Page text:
Last night, Lainey texted me about writing a followup on Armie Hammer’s DMs (catch up on my first piece here) and I had to ask her what was new. She sent me a link on the cannibalism DMs and I was like oh ya, I read about him wanting to cook skin. As if that’s a normal gossip story?!
As I wrote in my first post, the discussion around these DMs should be separated from kinks (and kink shaming), which are also separate from the abuse allegations. There are several things at play here: kink is still seen as taboo and having these messages leaked could cause harm (the same way nude leaks are meant to harm female celebrities). The flipside is that leaking the DMs is a way for these women to protect themselves from a rich and powerful celebrity.
But there are allegations of different kinds of mistreatment perpetuated by Armie, from not respecting boundaries and safe words to manipulation to outright abuse. Though I am not at an expert about the kink community, I do remember that some of the criticism around 50 Shades of Grey was that consent is not enough. The BDSM community takes these conversations incredibly seriously, as they should. In a Globe and Mail piece written by Charyn Pfeuffer in 2017, this stood out for me: “On her show, Sex Gets Real, [podcast host Dawn] Serra often discusses the importance and practicalities of two core BDSM beliefs about consent: that all acts should be safe, sane and consensual, or SSC, and that everyone should practise risk-aware consensual kink, or RACK.” The BDSM community already suffers from stigma from a sex-negative society that has not figured out how to talk about consent as a nuanced, ongoing conversation, so I can absolutely understand the frustration of those who don’t want Armie Hammer lumped in with their community.
Some tweets I’ve seen point out that, based on the DMs, Armie isn’t practicing his kink in a safe and consensual way. Again, I would defer to his partners on that. Writer Jessica Ciencin Hernandez, who dated him back in September, is private on Twitter (at the time of writing this) but before she locked her account, she had a tweet that read, “If you are still questioning whether or not those Armie Hammer DMs are real (and they are) maybe you should start questioning why we live in a culture willing to give abusers the benefit of the doubt instead of victims." There is a screenshot of it here.
Last night, DeuxMoi posted this about the forthcoming emotional, physical, and mental abuse allegations.
If we look at this from a pop culture perspective, there’s been minimal coverage. At the time of writing, there was nothing on PEOPLE or Us Weekly, and E! had a basic story on it, including an allegation that one of the original accounts that kicked it off (@houseoffeffie) admitted to faking it, but then posted that the “I faked it” screenshots are fake. It’s confusing.
Publications are not touching the story right now because it’s messy as f-ck and the DMs haven’t been verified (it looks like there’s been deletion of some messages as some read like a one-sided conversation). There is probably someone working on a larger piece on this (maybe the LA Times?) but that kind of investigative reporting goes through fact-checking and a legal department, which doesn’t move as fast as social media. This kind of deep reporting can take months.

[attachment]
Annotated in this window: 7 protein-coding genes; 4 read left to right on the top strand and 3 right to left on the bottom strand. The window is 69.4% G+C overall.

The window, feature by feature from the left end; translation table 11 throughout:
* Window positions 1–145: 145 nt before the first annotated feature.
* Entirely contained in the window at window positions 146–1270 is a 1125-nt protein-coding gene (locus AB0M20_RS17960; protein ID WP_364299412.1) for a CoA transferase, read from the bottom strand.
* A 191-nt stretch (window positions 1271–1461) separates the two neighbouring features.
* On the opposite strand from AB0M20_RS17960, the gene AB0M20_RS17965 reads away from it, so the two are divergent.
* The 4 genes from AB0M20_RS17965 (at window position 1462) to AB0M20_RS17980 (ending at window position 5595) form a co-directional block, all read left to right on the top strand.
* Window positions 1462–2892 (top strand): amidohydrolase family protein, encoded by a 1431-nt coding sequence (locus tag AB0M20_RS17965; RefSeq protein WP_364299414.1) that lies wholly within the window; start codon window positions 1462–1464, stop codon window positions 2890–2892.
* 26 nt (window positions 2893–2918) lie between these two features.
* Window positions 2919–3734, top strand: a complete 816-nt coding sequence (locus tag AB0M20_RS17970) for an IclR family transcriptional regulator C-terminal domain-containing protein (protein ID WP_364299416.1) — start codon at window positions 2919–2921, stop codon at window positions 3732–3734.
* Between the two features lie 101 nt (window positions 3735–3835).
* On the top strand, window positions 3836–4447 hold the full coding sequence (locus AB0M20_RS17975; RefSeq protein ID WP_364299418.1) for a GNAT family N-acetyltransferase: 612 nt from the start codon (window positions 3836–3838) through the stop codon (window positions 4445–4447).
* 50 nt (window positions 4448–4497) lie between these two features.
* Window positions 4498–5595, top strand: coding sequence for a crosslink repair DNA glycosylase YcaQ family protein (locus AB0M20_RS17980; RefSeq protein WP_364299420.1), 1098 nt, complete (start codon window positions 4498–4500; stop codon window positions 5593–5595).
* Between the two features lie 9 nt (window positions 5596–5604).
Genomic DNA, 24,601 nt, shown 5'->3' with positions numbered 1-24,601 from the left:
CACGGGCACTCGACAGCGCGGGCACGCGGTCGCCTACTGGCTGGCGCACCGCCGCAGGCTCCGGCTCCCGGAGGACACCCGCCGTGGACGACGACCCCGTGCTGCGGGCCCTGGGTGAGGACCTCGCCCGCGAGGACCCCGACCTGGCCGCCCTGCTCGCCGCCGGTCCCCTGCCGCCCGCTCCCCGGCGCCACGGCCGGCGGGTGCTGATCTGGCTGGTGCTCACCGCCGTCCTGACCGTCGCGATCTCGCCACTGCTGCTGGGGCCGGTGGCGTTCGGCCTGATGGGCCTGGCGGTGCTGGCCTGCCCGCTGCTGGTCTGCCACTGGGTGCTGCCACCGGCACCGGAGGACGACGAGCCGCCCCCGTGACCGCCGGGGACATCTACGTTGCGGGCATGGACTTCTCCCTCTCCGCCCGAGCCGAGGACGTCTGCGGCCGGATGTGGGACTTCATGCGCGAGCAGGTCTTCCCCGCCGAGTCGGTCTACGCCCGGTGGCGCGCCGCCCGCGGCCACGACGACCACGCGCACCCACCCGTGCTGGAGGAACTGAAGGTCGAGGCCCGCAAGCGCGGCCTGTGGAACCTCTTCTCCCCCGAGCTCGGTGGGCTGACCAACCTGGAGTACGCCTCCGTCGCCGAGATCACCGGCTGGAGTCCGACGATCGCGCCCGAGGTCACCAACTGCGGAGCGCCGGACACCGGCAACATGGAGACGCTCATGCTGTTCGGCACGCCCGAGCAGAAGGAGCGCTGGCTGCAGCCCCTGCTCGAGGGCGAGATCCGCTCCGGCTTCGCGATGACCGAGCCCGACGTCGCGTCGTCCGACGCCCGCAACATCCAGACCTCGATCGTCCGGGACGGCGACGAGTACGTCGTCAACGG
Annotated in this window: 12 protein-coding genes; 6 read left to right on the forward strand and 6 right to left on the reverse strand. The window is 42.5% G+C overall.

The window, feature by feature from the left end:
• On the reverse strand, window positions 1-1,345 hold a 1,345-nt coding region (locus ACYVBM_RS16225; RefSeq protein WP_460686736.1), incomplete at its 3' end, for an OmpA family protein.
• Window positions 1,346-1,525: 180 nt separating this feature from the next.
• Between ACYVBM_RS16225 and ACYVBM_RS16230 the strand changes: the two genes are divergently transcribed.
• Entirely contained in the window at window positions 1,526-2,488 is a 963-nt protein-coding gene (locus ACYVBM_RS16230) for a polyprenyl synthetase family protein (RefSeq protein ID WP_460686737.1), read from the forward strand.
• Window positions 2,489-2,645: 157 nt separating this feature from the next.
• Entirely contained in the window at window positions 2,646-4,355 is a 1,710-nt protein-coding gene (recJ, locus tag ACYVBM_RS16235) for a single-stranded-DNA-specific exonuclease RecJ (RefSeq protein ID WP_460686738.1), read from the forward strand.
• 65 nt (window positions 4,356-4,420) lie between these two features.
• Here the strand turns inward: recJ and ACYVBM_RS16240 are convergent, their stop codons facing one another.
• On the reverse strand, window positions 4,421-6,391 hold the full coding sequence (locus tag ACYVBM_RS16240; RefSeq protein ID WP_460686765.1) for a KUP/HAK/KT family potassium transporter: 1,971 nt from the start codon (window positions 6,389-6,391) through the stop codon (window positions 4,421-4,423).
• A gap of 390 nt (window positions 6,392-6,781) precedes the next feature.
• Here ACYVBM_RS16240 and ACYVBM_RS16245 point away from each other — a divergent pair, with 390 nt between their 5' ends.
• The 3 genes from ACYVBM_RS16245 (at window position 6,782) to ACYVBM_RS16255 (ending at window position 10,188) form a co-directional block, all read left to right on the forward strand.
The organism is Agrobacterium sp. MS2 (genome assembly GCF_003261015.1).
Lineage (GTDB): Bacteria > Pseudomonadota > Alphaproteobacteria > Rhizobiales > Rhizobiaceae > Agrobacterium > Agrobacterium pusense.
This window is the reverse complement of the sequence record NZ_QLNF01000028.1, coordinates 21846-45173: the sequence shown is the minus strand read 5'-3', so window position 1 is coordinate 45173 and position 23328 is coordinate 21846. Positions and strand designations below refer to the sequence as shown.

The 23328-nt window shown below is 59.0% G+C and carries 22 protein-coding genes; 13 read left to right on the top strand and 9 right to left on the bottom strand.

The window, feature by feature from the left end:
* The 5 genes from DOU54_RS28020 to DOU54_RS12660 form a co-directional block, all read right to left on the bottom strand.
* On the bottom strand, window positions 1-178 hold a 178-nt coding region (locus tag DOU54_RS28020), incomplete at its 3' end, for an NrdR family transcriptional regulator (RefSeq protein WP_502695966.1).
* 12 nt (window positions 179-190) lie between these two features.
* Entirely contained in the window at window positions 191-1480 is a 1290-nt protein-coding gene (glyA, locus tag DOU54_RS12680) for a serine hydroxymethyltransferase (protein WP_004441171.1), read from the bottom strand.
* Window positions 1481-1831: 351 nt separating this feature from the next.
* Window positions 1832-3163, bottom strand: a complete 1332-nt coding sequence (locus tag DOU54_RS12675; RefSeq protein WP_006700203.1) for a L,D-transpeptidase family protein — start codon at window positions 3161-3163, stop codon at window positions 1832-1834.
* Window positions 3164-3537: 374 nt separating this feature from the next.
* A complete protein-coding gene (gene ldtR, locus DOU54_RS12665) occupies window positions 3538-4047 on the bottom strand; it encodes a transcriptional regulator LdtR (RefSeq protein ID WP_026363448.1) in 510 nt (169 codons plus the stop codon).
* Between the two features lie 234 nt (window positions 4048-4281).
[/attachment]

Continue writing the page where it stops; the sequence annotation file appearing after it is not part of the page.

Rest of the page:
But the problem with social media is that there’s so much noise, particularly around celebrities, so many people skim the “Armie Hammer’s NSFW DMs leaked” headlines and move on. Even the “cannibal” headline in The Sun, which would usually be a huge story, is not getting a lot of play.
If Armie is hoping this goes away, timing is on his side. There’s so much news right now, from the upcoming inauguration in the US to the COVID surge to the Oscars. He’s one big celebrity divorce announcement away from being totally out of the conversation. That is totally wild, considering it’s cannibalism and allegedly abusive behaviour and/or alleged violence, which I feel should get at least some attention?!
He could, right now, still be DMing with people because, as I said in my first piece on this, he does it with abandon. He does not seem to exercise any discretion or concern for privacy (his own or others). He must know (and maybe enjoy?) that his business could be out there for everyone to read. The recklessness seems like it’s part of the rush.
Also on DeuxMoi is an allegation that he has a text group in which he sends pictures and talks about his sexual exploits. Who doesn’t talk about sex with their friends? That’s pretty normal. What would not be cool is if he was sending nudes to his friends without the explicit permission of his partners, even more so if they are engaging in sensitive, trust-based dom-sub relationships.
So far, his team hasn’t said a word and he has shown some restraint by not going on Twitter (which is interesting, considering a story on his career in Buzzfeed once led to him delete his account). The current strategy could just be to wait it out, hoping the story dies and that a bigger piece from a publication (like the LA Times or New York Magazine or Washington Post or The New York Times) isn’t forthcoming. They could outright deny the DMs are his and/or lean into the “I’m being kink shamed” line of defence. He could go into treatment or rehab (to address the misconduct allegations). There’s also the chance that he goes full Armand and tries to make a bad joke out of it or gets huffy in the comments.
The silence has been uncharacteristic for him and I wonder if there’s a longshot strategy at play here. He’s in the Cayman Islands with his family – could a reconciliation with his wife be at play? I know it sounds totally farfetched but have you seen it out there? 2021 is wild.